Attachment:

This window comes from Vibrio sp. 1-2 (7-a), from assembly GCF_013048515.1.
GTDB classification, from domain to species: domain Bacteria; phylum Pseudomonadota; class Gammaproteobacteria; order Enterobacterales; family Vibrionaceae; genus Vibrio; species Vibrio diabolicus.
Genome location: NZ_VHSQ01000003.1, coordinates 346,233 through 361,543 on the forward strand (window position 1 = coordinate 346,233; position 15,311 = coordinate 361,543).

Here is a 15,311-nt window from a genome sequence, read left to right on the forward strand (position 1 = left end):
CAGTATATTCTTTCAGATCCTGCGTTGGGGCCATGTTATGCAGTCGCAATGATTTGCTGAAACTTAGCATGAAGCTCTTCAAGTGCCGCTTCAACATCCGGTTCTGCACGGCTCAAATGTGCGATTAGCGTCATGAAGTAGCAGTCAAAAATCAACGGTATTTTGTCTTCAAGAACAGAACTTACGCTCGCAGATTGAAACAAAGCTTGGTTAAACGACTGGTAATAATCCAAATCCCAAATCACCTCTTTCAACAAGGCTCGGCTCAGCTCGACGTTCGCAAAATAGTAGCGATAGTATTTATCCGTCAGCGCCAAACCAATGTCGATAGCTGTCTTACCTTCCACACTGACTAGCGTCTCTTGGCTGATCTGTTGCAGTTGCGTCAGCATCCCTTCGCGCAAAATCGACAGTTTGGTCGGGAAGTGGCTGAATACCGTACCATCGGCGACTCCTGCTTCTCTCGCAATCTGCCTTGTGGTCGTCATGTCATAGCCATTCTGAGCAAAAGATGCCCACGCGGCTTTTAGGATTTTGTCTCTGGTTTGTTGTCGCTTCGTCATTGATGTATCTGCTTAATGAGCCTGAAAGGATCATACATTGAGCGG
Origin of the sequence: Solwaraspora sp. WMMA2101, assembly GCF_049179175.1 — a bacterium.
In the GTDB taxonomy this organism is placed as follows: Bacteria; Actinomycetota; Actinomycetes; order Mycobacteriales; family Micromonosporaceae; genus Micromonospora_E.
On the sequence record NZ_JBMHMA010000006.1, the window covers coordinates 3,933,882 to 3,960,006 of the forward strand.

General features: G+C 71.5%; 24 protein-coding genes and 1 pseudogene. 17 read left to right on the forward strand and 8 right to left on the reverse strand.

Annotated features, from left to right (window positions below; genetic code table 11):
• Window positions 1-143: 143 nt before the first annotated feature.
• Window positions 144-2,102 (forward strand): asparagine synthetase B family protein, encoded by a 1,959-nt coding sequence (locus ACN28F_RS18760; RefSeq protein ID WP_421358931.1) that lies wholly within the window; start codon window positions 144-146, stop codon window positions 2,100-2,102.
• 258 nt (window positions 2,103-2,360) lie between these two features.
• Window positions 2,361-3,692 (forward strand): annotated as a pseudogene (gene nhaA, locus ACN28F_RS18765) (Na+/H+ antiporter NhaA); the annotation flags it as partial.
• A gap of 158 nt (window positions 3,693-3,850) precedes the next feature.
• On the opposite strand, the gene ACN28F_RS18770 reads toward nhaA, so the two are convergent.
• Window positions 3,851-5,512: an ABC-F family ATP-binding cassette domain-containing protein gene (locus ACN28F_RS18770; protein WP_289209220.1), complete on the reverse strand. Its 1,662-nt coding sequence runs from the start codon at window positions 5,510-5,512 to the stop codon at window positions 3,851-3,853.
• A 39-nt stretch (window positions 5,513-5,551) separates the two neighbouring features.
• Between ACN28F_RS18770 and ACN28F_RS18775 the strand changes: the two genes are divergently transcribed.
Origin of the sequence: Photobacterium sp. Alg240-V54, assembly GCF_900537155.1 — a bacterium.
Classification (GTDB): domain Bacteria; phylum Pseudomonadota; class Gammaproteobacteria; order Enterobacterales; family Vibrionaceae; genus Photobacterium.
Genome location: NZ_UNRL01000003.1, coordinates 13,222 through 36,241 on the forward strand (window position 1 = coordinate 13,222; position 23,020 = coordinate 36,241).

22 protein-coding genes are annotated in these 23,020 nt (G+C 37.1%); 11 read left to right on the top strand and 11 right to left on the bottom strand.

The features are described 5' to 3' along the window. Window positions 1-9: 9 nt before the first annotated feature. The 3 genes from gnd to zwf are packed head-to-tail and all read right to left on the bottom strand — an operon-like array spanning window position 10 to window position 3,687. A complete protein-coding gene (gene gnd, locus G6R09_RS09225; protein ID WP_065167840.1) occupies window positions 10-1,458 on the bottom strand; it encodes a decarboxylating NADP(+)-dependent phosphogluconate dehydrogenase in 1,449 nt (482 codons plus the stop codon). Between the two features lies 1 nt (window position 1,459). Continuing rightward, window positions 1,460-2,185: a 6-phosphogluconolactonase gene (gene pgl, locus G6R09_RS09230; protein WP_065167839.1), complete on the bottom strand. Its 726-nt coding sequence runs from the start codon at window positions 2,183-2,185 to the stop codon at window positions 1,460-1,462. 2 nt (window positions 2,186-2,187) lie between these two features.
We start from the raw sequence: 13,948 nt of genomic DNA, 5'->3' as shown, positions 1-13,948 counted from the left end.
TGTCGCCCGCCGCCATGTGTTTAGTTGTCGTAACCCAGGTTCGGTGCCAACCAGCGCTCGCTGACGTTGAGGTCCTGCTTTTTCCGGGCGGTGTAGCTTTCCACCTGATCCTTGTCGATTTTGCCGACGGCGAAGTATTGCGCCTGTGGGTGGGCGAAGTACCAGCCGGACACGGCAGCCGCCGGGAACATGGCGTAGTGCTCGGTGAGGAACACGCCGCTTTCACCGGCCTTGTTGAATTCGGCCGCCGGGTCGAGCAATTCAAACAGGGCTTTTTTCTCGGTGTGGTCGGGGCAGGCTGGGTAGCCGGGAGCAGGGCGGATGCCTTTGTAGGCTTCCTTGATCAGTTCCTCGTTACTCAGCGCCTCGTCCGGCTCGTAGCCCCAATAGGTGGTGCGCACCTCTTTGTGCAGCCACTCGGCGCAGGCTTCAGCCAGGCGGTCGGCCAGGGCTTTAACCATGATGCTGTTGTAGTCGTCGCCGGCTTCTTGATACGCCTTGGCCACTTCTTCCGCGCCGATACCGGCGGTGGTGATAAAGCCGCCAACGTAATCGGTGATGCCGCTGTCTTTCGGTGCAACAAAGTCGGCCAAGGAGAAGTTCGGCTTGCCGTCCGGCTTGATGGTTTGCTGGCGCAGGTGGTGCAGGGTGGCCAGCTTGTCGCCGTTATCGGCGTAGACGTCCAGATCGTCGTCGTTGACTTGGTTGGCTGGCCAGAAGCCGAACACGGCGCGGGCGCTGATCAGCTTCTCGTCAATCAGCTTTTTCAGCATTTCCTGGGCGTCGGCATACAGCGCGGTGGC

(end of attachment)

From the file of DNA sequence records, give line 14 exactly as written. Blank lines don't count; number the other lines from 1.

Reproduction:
• Window positions 2,361-3,692 (forward strand): annotated as a pseudogene (gene nhaA, locus ACN28F_RS18765) (Na+/H+ antiporter NhaA); the annotation flags it as partial.